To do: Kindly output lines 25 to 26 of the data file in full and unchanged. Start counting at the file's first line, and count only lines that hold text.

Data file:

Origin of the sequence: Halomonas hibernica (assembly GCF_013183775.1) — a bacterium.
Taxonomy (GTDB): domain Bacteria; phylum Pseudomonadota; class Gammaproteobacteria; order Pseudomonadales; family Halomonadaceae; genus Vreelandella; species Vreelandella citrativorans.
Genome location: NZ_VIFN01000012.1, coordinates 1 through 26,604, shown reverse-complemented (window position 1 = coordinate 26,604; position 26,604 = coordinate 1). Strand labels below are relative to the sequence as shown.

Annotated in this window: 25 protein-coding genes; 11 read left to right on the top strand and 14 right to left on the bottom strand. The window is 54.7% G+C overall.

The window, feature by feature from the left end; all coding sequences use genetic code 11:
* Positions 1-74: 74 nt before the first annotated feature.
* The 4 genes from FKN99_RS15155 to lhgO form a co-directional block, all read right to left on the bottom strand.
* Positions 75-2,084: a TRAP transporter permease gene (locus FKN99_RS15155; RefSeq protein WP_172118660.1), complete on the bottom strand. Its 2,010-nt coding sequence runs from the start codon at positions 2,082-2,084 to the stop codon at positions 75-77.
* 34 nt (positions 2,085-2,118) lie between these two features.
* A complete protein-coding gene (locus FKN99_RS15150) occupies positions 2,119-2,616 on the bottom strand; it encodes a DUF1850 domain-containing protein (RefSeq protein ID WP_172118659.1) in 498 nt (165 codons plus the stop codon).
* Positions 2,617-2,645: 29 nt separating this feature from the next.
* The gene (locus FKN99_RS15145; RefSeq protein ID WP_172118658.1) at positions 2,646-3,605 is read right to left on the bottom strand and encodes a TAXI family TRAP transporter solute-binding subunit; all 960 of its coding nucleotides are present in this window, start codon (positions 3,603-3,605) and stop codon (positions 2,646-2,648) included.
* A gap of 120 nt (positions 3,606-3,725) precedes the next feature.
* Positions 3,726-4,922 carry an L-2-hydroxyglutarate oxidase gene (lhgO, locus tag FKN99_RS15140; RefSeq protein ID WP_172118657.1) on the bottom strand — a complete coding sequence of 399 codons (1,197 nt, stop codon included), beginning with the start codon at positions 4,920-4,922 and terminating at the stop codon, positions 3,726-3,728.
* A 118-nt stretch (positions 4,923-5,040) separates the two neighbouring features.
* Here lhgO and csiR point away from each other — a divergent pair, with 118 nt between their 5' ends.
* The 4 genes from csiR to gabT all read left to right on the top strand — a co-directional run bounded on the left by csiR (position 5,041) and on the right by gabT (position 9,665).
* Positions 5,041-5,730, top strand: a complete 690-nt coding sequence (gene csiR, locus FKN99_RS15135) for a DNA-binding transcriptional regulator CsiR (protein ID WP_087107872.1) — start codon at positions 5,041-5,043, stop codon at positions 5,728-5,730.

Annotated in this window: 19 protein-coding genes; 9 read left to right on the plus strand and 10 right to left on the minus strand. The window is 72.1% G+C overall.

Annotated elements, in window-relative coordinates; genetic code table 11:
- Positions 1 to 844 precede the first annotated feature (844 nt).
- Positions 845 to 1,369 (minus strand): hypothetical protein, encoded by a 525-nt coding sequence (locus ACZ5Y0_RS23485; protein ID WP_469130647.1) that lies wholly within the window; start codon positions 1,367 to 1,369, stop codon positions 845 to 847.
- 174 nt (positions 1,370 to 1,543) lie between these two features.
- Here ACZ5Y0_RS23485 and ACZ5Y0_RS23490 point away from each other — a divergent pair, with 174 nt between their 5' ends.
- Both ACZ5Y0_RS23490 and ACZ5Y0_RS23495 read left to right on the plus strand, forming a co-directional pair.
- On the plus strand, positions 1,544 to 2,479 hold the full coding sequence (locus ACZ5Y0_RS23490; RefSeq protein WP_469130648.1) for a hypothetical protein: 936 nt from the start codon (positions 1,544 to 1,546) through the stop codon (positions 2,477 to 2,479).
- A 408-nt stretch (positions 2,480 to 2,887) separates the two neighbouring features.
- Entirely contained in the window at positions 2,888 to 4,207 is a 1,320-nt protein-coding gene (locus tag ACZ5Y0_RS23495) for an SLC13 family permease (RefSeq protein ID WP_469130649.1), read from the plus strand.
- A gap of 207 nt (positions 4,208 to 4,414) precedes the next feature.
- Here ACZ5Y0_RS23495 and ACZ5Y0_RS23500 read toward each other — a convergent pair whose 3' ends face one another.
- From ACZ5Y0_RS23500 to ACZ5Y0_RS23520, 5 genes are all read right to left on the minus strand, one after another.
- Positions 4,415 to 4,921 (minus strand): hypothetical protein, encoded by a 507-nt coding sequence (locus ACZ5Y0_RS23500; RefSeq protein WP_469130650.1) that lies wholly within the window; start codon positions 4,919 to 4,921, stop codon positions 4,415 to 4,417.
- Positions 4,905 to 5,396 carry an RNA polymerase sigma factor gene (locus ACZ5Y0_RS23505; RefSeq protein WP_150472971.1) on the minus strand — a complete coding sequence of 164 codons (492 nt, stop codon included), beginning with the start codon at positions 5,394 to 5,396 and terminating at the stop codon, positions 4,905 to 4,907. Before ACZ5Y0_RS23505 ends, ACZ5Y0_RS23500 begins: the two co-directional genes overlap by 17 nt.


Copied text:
- Both ACZ5Y0_RS23490 and ACZ5Y0_RS23495 read left to right on the plus strand, forming a co-directional pair.
- On the plus strand, positions 1,544 to 2,479 hold the full coding sequence (locus ACZ5Y0_RS23490; RefSeq protein WP_469130648.1) for a hypothetical protein: 936 nt from the start codon (positions 1,544 to 1,546) through the stop codon (positions 2,477 to 2,479).